(Corrects spelling of Robert Bostrom's name beginning in 13th
* Top Wall St executives disagree with Weill
* JPM ex-CEO Harrison: 'I don't buy that'
* Citi, others have studied breakups in the past
* Bankers say being big has many benefits
By Lauren Tara LaCapra, Rick Rothacker and David Henry
July 27 Sandy Weill has a lot of convincing to
The former Citigroup Inc CEO, who was in many ways the
architect of the "too big to fail" giant bank system, dropped a
bombshell on Wall Street on Wednesday by proposing that
universal banks should be broken up because they are too big and
complex to manage. [ID: nL2E8IP6F1]
But the idea is hardly resonating with top bankers and
dealmakers of the past 20 years.
"I don't buy it," said William Harrison, who was succeeded
by Jamie Dimon as chairman and CEO of JPMorgan Chase & Co
. "It gets back to management and risk-taking, and you
can screw that up at a small bank or a large bank."
Harrison, a Weill contemporary who was instrumental in
building JPMorgan into the largest U.S. bank, said in an
interview on Thursday that he would hate to see the anger toward
bankers lead to a breakup of big banks and the efficiencies they
bring to the U.S. financial system.
Other Wall Street sources said the idea is also not new.
During the financial crisis, for example, U.S. regulators
asked Citigroup to do an analysis about whether it would make
sense to separate its commercial and investment banking
operations, a source familiar with the situation said.
But consulting firm Bain & Co, which was hired by Citigroup
to do a study, concluded that tax considerations made a breakup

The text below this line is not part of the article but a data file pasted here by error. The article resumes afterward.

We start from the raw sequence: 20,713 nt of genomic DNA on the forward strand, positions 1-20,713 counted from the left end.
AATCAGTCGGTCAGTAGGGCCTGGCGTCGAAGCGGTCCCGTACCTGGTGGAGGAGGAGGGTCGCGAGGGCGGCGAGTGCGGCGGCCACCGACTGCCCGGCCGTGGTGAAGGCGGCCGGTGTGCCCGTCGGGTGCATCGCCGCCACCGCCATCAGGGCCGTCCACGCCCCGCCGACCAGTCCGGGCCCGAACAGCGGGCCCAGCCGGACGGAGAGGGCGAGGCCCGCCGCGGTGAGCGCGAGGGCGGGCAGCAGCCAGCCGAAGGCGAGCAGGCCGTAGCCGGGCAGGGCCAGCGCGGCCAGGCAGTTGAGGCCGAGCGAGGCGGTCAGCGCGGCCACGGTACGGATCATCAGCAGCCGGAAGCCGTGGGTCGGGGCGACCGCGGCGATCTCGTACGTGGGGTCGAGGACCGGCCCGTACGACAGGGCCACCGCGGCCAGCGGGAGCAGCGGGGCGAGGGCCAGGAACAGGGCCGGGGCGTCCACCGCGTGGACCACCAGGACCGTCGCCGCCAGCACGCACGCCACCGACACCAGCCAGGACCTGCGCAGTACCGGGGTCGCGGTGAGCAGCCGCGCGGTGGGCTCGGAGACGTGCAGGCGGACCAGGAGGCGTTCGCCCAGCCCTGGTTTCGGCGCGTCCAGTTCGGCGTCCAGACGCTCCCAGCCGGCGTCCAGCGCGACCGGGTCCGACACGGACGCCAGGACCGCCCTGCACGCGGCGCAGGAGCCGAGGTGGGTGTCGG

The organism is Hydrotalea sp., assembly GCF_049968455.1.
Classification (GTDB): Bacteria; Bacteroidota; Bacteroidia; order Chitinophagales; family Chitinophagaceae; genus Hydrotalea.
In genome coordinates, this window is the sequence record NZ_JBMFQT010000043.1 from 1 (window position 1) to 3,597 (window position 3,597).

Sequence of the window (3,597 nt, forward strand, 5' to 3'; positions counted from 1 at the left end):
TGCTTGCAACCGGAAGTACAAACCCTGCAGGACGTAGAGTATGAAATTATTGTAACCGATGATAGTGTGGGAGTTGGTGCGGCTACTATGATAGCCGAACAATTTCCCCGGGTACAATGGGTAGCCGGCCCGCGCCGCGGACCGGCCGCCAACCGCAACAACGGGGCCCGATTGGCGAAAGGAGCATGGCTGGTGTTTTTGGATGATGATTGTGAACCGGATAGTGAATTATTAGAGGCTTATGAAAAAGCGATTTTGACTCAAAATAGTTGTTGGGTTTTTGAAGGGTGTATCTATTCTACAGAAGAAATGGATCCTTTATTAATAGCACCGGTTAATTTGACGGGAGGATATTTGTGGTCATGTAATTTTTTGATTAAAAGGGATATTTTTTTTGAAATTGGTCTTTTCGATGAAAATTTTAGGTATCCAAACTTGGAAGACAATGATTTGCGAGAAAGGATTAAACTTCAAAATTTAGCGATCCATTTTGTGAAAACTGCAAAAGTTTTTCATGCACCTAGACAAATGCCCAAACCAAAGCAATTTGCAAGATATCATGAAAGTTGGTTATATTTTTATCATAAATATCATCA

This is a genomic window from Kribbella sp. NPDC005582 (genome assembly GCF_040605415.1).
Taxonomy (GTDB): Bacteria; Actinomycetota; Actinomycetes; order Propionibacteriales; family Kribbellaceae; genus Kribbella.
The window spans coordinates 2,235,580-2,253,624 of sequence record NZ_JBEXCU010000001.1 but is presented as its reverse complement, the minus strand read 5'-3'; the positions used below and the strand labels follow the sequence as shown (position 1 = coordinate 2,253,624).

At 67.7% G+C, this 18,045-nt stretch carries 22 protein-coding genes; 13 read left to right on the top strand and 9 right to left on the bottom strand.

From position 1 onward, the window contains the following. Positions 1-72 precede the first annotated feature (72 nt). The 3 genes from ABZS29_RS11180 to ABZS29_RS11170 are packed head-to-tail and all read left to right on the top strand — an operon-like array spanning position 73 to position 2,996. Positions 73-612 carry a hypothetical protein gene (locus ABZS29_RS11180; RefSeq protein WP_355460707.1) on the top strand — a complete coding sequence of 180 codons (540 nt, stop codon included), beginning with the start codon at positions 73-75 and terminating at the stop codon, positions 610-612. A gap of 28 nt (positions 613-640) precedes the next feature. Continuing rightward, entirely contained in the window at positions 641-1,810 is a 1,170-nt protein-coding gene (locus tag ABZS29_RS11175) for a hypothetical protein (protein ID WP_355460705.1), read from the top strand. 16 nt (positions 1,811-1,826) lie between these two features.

inefficient, the source said.
The report, which was kept hush-hush due to the sensitivity
of the matter, was not widely circulated even internally at the
bank. It couldn't be learned what exactly the tax implications
would have been.
Citigroup declined to comment. A Bain spokeswoman and Weill
did not respond to requests for comment in time for publication.
Since the crisis many other major U.S. banks have also
studied whether breaking up would be a good idea, Wall Street
sources said, but have decided to remain in one piece.
Nevertheless, the about-face by Weill has sparked fresh
debate about whether big banks should indeed be broken up. A
breakup of any of the top Wall Street banks could have
far-reaching consequences for investors, corporations, capital
markets and consumers.
"Most big bank executives are not in favor of breaking up,
and in fact are in violent opposition to it," said Robert
Bostrom, a partner at the law firm SNR Denton who was general
counsel of housing finance giant Freddie Mac from 2006
until last year.
"I'm not personally convinced that size equals trouble or